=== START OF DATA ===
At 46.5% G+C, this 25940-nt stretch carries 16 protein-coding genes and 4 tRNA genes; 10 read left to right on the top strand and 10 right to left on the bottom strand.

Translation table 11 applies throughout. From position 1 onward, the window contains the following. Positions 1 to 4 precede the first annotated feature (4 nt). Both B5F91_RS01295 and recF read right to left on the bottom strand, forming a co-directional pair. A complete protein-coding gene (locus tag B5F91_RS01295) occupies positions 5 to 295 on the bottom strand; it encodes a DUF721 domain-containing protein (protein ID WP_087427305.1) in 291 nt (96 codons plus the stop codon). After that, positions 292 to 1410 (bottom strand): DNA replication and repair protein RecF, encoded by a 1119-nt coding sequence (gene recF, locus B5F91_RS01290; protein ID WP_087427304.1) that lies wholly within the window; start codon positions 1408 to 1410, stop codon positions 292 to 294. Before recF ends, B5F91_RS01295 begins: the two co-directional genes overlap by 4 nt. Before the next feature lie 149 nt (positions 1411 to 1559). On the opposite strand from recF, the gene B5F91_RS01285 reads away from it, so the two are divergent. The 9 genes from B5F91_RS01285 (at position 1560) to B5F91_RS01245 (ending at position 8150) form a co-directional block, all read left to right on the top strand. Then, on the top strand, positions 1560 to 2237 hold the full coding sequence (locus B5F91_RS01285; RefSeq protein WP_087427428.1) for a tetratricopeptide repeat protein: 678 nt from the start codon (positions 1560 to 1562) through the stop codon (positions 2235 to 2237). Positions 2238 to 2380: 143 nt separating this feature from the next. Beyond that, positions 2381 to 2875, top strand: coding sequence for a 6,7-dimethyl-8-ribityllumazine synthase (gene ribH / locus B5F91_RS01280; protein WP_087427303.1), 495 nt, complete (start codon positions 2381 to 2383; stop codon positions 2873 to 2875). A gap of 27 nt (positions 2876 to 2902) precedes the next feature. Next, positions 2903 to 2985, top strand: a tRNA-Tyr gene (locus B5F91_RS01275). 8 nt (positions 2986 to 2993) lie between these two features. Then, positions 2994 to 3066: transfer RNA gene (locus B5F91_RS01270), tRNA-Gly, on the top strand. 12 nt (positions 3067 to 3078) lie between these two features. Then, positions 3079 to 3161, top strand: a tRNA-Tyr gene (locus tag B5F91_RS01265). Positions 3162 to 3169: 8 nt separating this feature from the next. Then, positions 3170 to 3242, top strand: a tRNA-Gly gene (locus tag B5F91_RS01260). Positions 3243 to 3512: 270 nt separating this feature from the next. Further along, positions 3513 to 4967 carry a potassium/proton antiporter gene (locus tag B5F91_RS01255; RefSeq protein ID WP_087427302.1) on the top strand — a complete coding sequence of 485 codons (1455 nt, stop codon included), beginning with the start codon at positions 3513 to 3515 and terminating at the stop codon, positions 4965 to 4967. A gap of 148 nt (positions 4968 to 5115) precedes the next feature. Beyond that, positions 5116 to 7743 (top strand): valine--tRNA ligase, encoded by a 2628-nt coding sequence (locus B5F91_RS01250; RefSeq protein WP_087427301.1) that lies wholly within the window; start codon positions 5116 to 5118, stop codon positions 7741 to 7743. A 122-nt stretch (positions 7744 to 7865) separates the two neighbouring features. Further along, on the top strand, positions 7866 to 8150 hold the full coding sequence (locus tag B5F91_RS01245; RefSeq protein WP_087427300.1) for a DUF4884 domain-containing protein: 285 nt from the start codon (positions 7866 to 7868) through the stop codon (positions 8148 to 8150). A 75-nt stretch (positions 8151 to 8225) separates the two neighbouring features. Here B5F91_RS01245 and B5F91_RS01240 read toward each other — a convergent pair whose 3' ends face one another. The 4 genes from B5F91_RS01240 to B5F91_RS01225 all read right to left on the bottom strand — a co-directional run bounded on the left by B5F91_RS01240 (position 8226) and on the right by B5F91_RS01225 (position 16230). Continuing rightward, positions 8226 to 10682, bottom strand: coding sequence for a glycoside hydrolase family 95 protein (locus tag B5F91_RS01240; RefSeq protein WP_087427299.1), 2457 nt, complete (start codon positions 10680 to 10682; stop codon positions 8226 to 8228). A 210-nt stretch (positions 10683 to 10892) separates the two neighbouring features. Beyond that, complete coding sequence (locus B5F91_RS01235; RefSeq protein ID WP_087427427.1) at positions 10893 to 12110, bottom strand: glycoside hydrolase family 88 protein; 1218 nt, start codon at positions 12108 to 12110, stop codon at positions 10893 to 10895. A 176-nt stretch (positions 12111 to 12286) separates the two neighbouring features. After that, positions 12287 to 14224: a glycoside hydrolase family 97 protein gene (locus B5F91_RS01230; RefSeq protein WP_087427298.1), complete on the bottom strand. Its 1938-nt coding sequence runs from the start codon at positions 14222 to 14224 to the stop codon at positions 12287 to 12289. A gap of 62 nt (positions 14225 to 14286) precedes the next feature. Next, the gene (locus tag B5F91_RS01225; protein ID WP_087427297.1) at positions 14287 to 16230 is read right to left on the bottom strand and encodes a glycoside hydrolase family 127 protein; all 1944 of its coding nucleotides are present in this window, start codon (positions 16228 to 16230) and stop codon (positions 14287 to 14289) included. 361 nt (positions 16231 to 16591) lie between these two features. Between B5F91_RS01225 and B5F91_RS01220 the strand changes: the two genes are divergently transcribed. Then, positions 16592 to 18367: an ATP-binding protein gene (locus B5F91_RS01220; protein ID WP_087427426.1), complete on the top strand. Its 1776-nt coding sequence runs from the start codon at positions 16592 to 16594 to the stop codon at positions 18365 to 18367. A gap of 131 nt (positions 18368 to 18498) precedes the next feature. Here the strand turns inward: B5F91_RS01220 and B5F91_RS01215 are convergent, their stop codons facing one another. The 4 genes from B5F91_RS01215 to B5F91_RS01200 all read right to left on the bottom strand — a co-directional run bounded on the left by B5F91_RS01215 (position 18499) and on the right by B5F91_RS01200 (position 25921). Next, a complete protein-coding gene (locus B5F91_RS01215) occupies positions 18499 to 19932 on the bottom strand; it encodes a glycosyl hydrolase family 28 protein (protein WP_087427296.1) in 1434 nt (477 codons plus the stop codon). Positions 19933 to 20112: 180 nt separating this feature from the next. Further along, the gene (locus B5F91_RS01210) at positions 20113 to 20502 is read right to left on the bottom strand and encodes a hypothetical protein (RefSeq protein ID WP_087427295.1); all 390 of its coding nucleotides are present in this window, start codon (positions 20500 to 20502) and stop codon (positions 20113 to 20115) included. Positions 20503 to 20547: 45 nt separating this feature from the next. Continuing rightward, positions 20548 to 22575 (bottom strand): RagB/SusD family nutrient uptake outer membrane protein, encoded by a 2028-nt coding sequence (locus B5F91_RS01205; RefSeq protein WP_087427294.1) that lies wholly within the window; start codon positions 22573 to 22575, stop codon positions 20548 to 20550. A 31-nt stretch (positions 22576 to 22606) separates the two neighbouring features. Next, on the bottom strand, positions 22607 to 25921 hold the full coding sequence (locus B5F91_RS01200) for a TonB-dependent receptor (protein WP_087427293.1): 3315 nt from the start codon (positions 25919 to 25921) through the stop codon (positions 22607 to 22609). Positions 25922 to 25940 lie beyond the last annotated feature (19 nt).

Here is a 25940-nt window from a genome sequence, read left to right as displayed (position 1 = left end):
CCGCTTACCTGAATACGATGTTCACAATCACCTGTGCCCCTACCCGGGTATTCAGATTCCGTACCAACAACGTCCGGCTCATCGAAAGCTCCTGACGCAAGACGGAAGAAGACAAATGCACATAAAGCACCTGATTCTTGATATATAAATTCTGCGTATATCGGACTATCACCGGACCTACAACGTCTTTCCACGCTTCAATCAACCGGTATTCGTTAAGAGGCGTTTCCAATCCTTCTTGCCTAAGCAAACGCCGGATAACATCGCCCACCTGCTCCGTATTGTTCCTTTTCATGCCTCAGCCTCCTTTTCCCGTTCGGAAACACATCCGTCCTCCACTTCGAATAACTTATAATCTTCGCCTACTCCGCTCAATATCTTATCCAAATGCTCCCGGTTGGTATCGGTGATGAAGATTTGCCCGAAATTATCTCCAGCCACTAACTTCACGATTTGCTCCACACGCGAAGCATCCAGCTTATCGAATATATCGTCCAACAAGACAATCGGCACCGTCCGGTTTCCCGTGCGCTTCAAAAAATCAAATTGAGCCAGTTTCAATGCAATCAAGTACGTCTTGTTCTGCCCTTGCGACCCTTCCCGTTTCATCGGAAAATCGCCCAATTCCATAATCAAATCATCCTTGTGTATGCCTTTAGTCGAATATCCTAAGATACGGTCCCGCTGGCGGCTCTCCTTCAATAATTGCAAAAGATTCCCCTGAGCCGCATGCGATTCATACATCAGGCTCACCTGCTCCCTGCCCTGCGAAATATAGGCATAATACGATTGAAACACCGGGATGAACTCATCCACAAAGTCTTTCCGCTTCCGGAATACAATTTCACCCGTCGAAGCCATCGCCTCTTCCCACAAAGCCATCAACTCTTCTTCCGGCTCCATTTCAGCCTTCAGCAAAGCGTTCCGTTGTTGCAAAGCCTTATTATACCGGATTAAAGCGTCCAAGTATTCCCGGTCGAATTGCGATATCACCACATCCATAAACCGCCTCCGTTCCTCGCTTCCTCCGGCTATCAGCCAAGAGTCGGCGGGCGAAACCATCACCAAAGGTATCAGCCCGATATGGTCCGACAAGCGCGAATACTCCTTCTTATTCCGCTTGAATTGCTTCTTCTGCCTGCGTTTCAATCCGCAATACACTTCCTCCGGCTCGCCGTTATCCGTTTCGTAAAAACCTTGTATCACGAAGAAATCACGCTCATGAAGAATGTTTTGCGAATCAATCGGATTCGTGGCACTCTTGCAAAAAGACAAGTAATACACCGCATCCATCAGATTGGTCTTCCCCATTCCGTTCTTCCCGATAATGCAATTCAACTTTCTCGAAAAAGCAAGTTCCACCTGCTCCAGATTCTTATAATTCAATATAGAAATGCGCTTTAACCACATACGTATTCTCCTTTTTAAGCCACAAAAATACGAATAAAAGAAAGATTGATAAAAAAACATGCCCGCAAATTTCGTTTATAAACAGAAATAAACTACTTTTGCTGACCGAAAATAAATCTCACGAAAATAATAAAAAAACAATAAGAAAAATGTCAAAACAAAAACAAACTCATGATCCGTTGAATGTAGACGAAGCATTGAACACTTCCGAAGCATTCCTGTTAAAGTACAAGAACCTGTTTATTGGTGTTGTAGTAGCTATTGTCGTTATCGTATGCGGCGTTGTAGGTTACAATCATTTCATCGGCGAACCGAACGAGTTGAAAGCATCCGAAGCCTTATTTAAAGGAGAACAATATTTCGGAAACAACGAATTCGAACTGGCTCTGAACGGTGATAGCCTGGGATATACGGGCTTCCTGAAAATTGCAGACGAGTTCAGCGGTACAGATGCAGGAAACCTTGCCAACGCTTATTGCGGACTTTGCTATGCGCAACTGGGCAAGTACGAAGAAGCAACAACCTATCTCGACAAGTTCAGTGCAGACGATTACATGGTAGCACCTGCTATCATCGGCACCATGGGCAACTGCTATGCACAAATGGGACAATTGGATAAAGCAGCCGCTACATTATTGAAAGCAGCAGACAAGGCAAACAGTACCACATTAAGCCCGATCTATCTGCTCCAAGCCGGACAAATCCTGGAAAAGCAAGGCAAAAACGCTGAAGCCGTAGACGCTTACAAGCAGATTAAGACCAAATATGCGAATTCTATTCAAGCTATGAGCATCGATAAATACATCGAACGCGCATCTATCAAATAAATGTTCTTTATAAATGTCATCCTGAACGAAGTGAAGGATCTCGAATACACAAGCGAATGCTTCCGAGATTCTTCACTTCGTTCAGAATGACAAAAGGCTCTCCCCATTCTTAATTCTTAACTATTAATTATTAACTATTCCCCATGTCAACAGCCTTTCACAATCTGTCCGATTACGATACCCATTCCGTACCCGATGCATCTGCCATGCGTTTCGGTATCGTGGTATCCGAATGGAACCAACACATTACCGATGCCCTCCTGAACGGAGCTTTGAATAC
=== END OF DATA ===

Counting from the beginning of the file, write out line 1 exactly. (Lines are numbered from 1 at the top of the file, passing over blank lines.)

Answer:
At 46.5% G+C, this 25940-nt stretch carries 16 protein-coding genes and 4 tRNA genes; 10 read left to right on the top strand and 10 right to left on the bottom strand.